CHAMBERSBURG, Pa. -
With the primary elections now finished in Pennsylvania, officials said the voter turnout was lower than they expected.
For this election cycle, about 14 percent of democrats and 16 percent of republicans in Franklin County cast their ballots. However, officials were expecting at least 25 percent.
Among the most highly contested races included Chambersburg Mayor. Walt Bietsch received 584 votes total.
The candidate, who current Mayor Darren Brown endorsed, Joan Smith, finished second, so she'll not be automatically on the ballot for the November elections.
Although the turnout was lower than expected, officials were still happy to see the interest people had in their local elections.
"There were several contested races, so it's always good to see folks taking an interest. and in those precincts or municipalities where there were contested races, there was a little bit greater turn out," said David Keller, Chairman, Board of Commissioners.
All 75 of the precincts' results were in by 11 p.m.
For a full look at all of the race results, you can find them all on our website.
Polls for the Pennsylvania primary election closed at 8 p.m. on Tuesday, and all 75 precinct's votes were in and tabulated by 11 p.m.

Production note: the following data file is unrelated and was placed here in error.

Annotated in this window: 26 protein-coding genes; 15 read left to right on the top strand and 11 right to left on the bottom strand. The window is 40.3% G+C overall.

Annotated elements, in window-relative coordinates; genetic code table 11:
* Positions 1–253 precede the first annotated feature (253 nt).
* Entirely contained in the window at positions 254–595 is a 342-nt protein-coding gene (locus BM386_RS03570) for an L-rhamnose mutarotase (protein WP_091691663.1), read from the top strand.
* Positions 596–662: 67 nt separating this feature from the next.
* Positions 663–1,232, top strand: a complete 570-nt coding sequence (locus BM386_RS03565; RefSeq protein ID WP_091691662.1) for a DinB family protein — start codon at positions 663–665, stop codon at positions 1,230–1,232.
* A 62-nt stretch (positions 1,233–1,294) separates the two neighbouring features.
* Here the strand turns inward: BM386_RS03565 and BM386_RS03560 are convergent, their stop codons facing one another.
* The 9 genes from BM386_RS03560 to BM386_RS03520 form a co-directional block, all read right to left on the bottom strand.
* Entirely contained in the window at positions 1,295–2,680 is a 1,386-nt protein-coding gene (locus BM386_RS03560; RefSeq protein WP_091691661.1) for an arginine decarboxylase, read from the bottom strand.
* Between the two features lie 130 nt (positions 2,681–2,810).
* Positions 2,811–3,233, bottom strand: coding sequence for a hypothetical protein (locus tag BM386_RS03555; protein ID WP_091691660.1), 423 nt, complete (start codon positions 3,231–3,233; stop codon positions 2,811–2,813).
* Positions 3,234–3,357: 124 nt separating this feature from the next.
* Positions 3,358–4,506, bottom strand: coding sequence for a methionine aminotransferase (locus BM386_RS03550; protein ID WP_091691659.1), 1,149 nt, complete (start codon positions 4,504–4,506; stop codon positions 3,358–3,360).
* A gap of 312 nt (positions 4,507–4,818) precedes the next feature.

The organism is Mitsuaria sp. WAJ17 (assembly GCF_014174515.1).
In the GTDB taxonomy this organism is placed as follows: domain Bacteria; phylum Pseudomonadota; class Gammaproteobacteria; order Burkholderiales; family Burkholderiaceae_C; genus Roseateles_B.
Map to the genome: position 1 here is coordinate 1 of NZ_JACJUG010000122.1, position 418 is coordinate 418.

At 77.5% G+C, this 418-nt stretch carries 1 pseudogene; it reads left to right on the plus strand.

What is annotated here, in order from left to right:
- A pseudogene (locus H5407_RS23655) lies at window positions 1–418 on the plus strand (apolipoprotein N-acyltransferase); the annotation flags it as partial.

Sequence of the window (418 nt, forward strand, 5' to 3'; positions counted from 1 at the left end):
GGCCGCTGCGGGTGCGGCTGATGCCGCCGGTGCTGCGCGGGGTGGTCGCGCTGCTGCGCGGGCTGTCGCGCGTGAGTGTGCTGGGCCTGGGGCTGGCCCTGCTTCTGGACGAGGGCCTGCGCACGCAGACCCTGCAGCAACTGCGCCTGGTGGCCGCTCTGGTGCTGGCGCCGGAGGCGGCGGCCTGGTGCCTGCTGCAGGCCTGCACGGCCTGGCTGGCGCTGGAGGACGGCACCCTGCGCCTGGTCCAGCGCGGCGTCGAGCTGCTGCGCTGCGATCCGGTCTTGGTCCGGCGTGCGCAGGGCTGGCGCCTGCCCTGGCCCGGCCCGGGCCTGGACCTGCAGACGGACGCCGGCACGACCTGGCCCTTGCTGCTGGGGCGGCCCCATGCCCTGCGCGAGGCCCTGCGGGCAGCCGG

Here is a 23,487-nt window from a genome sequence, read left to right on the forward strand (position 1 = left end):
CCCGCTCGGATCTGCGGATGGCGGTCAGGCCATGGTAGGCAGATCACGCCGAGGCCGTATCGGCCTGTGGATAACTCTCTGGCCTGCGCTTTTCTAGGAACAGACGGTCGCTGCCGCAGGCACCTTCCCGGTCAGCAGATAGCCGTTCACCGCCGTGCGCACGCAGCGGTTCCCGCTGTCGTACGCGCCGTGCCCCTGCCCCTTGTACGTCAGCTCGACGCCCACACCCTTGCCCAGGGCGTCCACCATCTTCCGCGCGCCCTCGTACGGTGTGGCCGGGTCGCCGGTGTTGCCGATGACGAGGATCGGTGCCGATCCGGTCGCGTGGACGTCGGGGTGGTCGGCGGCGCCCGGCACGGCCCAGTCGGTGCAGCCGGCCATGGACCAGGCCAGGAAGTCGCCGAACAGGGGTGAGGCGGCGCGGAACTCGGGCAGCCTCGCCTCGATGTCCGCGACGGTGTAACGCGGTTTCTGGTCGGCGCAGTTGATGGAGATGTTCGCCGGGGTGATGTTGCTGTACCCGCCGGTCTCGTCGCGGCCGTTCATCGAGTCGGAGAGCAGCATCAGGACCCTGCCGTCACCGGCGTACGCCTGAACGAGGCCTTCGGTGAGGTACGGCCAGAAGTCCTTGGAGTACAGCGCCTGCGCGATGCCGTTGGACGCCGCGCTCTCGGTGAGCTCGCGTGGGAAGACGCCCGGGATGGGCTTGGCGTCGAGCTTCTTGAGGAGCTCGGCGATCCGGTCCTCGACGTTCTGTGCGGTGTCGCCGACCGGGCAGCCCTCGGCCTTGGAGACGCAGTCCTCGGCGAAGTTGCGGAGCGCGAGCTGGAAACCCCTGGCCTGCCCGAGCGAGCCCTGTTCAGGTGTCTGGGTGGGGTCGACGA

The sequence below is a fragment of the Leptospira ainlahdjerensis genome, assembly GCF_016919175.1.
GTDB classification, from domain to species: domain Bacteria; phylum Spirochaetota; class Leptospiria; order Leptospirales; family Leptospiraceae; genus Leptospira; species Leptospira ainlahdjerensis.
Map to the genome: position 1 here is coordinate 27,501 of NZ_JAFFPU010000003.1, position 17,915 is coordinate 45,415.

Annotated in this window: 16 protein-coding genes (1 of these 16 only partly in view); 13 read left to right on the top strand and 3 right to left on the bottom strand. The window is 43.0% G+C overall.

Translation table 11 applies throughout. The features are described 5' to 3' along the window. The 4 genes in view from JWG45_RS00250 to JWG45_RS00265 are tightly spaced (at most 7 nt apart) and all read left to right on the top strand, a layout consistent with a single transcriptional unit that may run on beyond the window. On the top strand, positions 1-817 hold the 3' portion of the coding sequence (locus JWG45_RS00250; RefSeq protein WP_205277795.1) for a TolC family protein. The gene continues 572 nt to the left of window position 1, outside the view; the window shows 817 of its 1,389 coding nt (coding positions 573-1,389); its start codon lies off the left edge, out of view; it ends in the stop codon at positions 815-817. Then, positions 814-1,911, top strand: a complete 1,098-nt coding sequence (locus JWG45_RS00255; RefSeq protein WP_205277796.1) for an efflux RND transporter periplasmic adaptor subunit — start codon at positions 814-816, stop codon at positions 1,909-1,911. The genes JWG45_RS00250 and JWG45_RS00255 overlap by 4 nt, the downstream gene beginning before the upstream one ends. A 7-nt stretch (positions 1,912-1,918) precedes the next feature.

Among the contested races was the vote for Chambersburg Mayor, which Walt Bietsch won. Biestch received 584 votes, compared to 254 for Joan Smith, 250 for William McLaughlin and 93 for Ilana Vojnovich.
For a complete list of the results, visit our website.
Voters are hitting the polls on Tuesday in Franklin County for the primary election.
Local contested races include the Waynesboro and Tuscarora School Board, a magisterial district judge position, township supervisors and Chambersburg Mayor.
The polls close at 8 p.m. The 73 polling places are the same as they were in the November 2016 election. The top vote-getters in this election will proceed to the November election. Election officials said they expect about a 25 percent voter turnout.
On the ballots in Franklin County, the same three candidates will appear on the ballot for the magisterial district judge in Waynesboro. Candidates for that position as well as school director are able to cross-file, which means they can be on both party ballots.
The top vote-getter from both ballots will appear on the November ballot, but if the same person wins on each ballot, they will be represented as a democrat/republican in November.
Officials said this is beneficial for the candidates and voters.
Candidates have the option to not cross-file. Candidates for all other positions can only be on the ballot of the same party they are registered in.
Later tonight, check for election results on our website's election page.